Sometimes things heat up slowly and sometimes we get that feeling of skyrockets going off, but at some point, generalized biological lust leads to an emotional feeling that cannot be ignored. This highly focused attention upon a specific BELOVED becomes the most important thing in life and absolutely everything else becomes background noise, to be ignored. If the attraction and the action remains mutually satisfying during this time, the relationship will grow stronger. Initial impressions will be fine-tuned as doubts and fears are resolved and the third stage of LOVE will arrive right on time.

Attachment is for the long haul, since it must maintain the relationship through inevitable distractions and stresses. Children typically arrive and enter into a loving relationship with their parents at this point. A variety of polypeptides, hormones, and endorphins form the glue that maintains the bond between mates as well as the attachment between parent and child. Oxytocin levels rise significantly in nursing mothers and cuddling behavior elevates oxytocin, vasopressin, and endorphin levels in both parents and child. Mother Nature provides this chemical stew for us, as our long term survival depends upon children falling in love with their parents and parents falling in love with them. We humans can hardly resist a new baby and these strong feelings for each other last until puberty. Then lust kicks in again and our adolescent children go looking elsewhere to pass on their genes and continue their biological destiny.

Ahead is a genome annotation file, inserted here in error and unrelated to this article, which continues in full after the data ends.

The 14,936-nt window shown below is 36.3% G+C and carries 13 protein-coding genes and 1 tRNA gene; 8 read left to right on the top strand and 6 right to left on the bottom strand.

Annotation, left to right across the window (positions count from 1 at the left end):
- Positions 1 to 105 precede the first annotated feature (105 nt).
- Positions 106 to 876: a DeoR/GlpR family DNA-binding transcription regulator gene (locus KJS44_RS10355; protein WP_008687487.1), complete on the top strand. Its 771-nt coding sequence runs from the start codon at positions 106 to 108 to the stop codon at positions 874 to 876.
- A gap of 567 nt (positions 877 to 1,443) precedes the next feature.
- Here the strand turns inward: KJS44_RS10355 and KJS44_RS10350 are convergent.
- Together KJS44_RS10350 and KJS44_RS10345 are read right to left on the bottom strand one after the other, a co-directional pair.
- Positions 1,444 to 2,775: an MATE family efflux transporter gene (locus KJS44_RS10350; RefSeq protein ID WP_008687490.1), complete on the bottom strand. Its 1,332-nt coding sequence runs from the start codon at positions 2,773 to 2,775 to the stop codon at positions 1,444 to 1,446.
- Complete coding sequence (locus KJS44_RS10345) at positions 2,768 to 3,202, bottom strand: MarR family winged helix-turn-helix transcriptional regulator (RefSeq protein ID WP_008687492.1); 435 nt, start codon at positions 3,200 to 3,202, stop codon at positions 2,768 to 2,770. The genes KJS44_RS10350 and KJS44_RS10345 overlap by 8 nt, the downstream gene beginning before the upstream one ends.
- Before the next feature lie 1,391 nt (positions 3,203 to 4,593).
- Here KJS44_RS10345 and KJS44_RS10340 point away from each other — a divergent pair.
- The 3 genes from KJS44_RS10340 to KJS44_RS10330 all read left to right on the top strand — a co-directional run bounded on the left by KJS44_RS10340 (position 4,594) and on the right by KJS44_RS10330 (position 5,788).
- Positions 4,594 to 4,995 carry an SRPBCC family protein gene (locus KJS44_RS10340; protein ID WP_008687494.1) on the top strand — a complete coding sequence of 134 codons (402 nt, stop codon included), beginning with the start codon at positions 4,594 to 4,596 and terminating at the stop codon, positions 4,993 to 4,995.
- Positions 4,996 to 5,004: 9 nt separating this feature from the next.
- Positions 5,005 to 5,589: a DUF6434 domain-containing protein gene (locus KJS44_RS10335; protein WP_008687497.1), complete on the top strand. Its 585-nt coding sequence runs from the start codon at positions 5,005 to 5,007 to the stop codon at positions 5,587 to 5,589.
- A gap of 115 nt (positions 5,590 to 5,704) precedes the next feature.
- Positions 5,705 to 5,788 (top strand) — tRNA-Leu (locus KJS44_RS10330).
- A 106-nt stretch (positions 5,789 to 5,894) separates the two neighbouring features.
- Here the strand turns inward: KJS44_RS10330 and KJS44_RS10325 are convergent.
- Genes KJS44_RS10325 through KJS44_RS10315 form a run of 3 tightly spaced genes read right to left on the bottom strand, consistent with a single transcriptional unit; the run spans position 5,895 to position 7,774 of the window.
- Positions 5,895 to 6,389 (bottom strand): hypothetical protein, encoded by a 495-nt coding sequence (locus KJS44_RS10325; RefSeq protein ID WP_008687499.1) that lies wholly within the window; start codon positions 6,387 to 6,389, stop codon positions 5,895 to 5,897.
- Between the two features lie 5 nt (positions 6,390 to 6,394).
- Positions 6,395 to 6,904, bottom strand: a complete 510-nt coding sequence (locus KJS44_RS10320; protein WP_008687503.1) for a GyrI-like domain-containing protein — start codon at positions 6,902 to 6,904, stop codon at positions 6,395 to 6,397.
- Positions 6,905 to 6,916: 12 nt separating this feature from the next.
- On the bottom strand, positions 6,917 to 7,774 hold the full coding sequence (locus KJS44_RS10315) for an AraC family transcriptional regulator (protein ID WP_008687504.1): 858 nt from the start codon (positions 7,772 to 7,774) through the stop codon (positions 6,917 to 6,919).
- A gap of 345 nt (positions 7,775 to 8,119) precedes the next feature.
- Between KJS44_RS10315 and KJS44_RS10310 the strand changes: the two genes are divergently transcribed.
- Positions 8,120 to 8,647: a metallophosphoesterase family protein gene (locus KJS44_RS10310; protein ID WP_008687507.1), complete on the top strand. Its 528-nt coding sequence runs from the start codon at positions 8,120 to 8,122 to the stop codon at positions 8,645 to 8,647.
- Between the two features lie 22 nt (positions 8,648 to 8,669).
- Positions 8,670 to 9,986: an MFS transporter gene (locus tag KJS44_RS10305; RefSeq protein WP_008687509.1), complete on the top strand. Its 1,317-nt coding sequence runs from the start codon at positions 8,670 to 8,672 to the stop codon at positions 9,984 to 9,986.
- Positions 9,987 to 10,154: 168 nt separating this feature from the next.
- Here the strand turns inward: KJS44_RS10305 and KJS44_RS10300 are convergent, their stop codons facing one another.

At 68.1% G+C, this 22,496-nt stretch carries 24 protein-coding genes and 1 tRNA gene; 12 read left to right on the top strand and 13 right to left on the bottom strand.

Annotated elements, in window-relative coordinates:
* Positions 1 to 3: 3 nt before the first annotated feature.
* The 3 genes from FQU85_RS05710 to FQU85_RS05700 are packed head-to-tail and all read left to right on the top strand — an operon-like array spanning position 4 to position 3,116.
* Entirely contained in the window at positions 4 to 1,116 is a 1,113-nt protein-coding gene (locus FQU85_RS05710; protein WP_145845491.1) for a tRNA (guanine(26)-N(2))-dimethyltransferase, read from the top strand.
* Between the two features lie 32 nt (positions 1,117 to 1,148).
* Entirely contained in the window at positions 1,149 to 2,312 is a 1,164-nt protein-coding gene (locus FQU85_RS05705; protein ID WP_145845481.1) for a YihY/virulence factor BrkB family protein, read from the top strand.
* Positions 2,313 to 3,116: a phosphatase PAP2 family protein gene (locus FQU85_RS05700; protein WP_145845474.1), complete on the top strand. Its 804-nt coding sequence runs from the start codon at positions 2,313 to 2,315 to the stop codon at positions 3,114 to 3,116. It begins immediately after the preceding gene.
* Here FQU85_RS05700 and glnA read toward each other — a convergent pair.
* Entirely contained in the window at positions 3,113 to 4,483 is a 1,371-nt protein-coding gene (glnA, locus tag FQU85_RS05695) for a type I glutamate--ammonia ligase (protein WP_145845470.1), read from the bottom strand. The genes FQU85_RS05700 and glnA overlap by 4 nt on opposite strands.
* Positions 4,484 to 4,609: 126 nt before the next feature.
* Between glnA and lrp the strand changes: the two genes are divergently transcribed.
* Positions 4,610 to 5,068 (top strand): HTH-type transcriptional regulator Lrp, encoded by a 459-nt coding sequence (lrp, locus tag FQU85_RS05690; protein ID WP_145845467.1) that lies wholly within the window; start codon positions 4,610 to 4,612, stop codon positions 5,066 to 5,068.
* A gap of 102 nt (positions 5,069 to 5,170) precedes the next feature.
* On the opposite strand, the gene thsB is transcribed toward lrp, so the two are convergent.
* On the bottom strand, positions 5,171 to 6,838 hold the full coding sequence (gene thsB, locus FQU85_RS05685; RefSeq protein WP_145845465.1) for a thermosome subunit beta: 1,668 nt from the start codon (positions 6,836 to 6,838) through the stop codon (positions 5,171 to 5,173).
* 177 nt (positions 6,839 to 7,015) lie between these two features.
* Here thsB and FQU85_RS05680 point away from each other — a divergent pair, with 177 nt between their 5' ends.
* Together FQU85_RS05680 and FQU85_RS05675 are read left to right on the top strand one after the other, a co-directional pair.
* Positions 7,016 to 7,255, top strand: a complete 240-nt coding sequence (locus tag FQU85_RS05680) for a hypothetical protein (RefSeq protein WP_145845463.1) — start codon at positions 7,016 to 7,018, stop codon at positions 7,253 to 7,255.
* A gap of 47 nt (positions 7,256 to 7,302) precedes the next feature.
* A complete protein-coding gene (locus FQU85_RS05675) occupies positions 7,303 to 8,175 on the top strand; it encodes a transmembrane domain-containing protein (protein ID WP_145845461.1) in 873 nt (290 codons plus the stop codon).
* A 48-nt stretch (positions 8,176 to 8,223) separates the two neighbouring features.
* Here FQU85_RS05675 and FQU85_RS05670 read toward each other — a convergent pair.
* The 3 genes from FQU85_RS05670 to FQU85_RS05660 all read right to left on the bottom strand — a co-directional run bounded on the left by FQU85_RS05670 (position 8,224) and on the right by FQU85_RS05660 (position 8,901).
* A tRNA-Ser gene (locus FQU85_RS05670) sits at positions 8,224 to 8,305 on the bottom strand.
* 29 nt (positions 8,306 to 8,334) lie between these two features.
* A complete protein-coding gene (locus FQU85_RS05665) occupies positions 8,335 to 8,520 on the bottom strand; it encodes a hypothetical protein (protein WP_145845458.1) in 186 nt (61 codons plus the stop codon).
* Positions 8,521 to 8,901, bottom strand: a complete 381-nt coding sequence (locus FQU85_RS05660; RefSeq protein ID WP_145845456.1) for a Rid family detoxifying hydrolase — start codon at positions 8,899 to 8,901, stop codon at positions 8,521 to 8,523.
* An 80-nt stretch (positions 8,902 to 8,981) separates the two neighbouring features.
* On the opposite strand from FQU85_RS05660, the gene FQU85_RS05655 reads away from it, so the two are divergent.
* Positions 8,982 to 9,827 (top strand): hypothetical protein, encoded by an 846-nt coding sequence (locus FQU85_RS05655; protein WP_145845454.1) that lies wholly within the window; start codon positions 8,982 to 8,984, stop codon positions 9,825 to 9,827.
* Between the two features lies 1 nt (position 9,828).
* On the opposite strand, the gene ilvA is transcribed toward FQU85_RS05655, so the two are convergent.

Obviously, love, attachment, bonding, and human social behavior is far more complex than this simple model. What we call love is a marvelously supportive and adaptable human quality. The complex biochemistry of attachment also fosters dominant and subordinate behavior patterns and these emotional drives allow humans to form stable communities, tribes, and clans. Humans are unique in our ability to communicate ideas and concepts and we are predisposed to cooperate. We will teach, nurse, and coach, the children of others.

We humans are the sexiest animals on Earth, People who may be infertile, still fall in love, attach to communities and cooperate with friends. Those who have lost a partner, usually fall in love again and the aged remain slaves to our biology long after reproduction is even a factor.

Biological and observational evidence points to a cyclical effect or tendency for human mates to separate and find new partners every few years. This makes sense in terms of biology and evolution, as genetic diversity of offspring is better for the species. Nevertheless, it seems our ancestors usually remained attached to their tribe or clan despite changing mates periodically. Sex and bonding weren't necessarily related to reproduction exclusively. Even today there are primitive societies that don't understand the connection between sex and children.

Some people might think that reducing human social/sexual behavior to neuro-chemistry and activated limbic systems, demeans the concept of love, but I disagree. I believe all these wonderful feelings have been implanted in us by Mother Nature and have evolved to bring us joy and pleasure.

AS human populations grow, culture becomes more important and complex. Religions and rules supplement or supplant our instincts. We learn to apply new ideas and technologies and we can survive with far less dependence upon each other. Despite those intellectual accomplishments, we cannot LEARN new emotions. We must remember that almost every human endeavor is driven by the powerful chemistry of desire, attachment, and LOVE.